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“Roseanne: Kicked Out of Hollywood” explores the controversy that led to Roseanne Barr’s fall from grace.
The 69-year-old comedian spent the documentary explaining her reasoning behind the tweet that led to the swift cancellation of her revived sitcom “Roseanne.” Barr called her firing a “witch-burning” and claimed that she had been having issues with ABC regarding everything she tweeted.
“Any tweet that was not ‘I love Hillary Clinton,’ I got a call for,” Barr claimed during the Reelz documentary, which is set to air on April 24.
The documentary touched on the time Barr tweeted about a conspiracy theory that a Parkland school shooting survivor had given a Nazi salute at a rally for stricter gun control in the U.S.
Barr ended up removing the tweet at the time and issued a correction.
“I removed it every time they called,” Barr said. “And they called frequently.”
The comedian also admitted everyone was “begging” her to leave the social media app behind following multiple controversial moments.
“Everyone was begging me to give up my Twitter. Everyone,” Barr recalled. “My kids were trying to lock me out, but I wouldn’t because it’s like I just couldn’t.”
Despite being pressured to leave the social media app, Barr said she couldn’t do it.
“I’m a g—— American and I’m not going to do it,” she explained. “I’m a comic. I’m a bad girl. I’m too rock and roll. I’m going to say f— it and f— you until I take my last breath.”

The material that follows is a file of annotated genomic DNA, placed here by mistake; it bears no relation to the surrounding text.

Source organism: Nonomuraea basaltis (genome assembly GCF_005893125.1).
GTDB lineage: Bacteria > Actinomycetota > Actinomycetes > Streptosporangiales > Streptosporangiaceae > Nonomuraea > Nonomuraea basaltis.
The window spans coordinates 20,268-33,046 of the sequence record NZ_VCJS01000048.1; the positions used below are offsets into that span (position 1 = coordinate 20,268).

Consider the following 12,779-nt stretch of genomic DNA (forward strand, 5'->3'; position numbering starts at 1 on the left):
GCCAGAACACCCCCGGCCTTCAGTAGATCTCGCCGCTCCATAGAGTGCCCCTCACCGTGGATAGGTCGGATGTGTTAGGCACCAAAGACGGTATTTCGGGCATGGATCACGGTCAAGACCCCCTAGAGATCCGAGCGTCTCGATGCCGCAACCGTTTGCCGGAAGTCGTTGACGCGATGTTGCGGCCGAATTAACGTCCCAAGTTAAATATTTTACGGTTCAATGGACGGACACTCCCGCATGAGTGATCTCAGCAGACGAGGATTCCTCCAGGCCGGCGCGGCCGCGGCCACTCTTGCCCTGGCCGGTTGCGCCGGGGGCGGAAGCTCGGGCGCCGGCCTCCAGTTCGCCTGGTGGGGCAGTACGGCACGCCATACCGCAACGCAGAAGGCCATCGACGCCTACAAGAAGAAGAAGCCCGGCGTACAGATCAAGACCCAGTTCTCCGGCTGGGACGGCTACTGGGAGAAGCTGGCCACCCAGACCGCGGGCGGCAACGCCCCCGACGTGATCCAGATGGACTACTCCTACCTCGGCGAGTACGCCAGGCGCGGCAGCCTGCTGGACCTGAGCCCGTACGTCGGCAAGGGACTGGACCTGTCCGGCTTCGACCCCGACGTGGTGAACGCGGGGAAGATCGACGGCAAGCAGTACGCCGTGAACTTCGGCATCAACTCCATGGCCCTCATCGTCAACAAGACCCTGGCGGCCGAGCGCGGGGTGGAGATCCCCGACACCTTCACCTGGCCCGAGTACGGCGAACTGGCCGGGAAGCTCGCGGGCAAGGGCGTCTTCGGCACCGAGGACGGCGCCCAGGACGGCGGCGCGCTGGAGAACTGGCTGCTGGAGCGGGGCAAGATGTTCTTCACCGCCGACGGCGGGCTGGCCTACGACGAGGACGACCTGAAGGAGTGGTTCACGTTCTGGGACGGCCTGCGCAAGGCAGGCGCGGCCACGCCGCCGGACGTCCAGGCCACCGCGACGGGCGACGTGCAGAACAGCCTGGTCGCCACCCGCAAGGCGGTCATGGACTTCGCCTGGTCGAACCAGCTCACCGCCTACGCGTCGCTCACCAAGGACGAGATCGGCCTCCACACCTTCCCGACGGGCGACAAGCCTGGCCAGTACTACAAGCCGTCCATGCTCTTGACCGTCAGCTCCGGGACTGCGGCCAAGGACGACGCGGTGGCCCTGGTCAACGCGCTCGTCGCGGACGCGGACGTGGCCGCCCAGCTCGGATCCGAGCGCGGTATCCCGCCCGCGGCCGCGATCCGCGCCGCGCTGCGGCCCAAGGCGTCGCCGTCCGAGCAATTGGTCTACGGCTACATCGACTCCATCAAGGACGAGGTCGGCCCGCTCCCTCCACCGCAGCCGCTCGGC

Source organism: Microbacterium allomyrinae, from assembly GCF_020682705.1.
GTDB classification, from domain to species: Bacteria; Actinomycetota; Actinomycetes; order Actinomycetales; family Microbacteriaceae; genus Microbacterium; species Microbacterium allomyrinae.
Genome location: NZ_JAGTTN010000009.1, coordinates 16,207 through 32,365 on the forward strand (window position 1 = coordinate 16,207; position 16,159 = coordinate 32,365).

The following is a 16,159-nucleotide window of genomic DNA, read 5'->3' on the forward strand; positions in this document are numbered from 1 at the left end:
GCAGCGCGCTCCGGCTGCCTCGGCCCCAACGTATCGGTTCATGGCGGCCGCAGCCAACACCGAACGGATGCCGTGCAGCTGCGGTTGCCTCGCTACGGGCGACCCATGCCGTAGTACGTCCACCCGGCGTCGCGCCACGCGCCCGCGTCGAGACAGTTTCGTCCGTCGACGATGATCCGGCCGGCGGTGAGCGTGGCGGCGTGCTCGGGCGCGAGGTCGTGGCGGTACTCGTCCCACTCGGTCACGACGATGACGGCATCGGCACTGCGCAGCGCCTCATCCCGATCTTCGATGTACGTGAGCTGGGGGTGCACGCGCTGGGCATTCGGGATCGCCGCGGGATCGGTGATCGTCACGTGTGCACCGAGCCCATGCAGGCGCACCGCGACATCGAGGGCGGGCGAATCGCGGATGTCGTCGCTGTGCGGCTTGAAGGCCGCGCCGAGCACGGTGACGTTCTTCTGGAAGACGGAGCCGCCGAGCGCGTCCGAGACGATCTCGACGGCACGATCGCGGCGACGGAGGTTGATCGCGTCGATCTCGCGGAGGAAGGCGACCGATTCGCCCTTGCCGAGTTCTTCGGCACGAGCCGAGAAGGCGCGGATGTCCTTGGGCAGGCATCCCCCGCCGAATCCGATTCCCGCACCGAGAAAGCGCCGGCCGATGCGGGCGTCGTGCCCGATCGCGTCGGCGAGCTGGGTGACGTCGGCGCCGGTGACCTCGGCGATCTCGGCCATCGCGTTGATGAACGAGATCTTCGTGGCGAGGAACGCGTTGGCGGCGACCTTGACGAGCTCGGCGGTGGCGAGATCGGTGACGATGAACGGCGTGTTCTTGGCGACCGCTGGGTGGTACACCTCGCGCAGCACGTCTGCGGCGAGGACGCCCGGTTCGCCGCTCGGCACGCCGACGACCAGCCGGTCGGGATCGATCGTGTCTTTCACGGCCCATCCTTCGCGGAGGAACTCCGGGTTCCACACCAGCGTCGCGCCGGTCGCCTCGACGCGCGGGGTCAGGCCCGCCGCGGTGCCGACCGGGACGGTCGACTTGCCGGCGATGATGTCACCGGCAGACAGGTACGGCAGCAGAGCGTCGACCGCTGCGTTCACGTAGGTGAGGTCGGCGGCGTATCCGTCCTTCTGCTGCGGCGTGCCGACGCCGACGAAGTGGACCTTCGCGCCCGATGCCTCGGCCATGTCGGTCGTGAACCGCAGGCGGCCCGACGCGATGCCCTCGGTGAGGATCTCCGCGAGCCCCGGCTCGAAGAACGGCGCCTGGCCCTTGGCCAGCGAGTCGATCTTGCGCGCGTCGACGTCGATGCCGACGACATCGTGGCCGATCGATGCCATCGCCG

Eventually, one of Barr’s tweets led to the cancellation of the revived series.
The “Roseanne” revival was initially a success, with the show being renewed for a second season. However, the show would be canceled altogether two months later over Barr’s social media behavior.
In May 2018, Barr was fired from ABC and her show was canceled abruptly after she tweeted a comment directed at former Obama aide Valerie Jarrett that was widely seen as racist.
“I shoulda not did it, but by God, I was really p—– that day,” Barr said during the documentary. “And I did something I wouldn’t do if I hadn’t been on that Ambien. It makes you do a lot of crazy s—.”
Walt Disney CEO Bob Iger agreed with the decision.
“You can’t debate what is morally right,” Iger said at the time.
Barr claimed she wasn’t even given an opportunity to apologize for her behavior.
“When they called me up they were like, ‘What possible excuse have you got for why you did this? Why you did such an egregious, unforgivable thing?’ And I said, ‘I have no excuse. The only thing is, I thought she was White. And they said nothing back.”
“And then I said, ‘Let me go on “The View” tomorrow and explain it and apologize. I made a mistake.’”
Barr slammed the decision as “witch-burning.”
“Witch-burning is what it is,” Barr said about her firing. “Intellectual witch-burning. And arrogance and ignorance. All of the press of the United States, and the world and how they interpreted my tweet without any knowledge of the fact that I was sending it to a journalist in Iran about what was happening to the people in Iran. We were under such terrible censorship and it’s just terrible and frightening.”
Reelz included interviews with Mo’Nique, Howie Mandel and “Roseanne” executive producer Allan Stephan that seemingly defended Barr by explaining what the comedian meant when she wrote the tweet.
“There’s not a racist bone in this woman’s body,” Barr’s longtime boyfriend, Johnny Argent, said.
“I was called a racist,” she says in the doc, more upset with the world than herself. “It was politically expedient for them to s— on my name.”
A rep for ABC did not immediately respond to Fox News’ request for comment.